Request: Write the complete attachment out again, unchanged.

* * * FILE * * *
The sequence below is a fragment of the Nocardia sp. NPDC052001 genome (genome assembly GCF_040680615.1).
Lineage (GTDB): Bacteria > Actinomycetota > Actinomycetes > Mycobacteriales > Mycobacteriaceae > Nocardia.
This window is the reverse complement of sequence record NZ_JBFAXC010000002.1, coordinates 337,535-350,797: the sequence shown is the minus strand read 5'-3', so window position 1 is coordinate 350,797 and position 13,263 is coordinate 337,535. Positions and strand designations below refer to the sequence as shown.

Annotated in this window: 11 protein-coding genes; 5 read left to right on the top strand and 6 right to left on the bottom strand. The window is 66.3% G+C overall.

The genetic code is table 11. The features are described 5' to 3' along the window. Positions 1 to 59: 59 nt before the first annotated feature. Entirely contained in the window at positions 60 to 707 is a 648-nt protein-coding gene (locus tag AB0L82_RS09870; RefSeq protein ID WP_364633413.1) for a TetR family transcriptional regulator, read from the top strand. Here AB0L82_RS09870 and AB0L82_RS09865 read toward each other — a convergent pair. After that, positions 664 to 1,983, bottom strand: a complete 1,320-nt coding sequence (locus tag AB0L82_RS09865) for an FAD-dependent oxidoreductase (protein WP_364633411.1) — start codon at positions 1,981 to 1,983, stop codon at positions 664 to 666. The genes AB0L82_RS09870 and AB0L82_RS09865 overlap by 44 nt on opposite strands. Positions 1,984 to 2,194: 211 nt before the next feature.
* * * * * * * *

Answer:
The sequence below is a fragment of the Nocardia sp. NPDC052001 genome (genome assembly GCF_040680615.1).
Lineage (GTDB): Bacteria > Actinomycetota > Actinomycetes > Mycobacteriales > Mycobacteriaceae > Nocardia.
This window is the reverse complement of sequence record NZ_JBFAXC010000002.1, coordinates 337,535-350,797: the sequence shown is the minus strand read 5'-3', so window position 1 is coordinate 350,797 and position 13,263 is coordinate 337,535. Positions and strand designations below refer to the sequence as shown.

Annotated in this window: 11 protein-coding genes; 5 read left to right on the top strand and 6 right to left on the bottom strand. The window is 66.3% G+C overall.

The genetic code is table 11. The features are described 5' to 3' along the window. Positions 1 to 59: 59 nt before the first annotated feature. Entirely contained in the window at positions 60 to 707 is a 648-nt protein-coding gene (locus tag AB0L82_RS09870; RefSeq protein ID WP_364633413.1) for a TetR family transcriptional regulator, read from the top strand. Here AB0L82_RS09870 and AB0L82_RS09865 read toward each other — a convergent pair. After that, positions 664 to 1,983, bottom strand: a complete 1,320-nt coding sequence (locus tag AB0L82_RS09865) for an FAD-dependent oxidoreductase (protein WP_364633411.1) — start codon at positions 1,981 to 1,983, stop codon at positions 664 to 666. The genes AB0L82_RS09870 and AB0L82_RS09865 overlap by 44 nt on opposite strands. Positions 1,984 to 2,194: 211 nt before the next feature.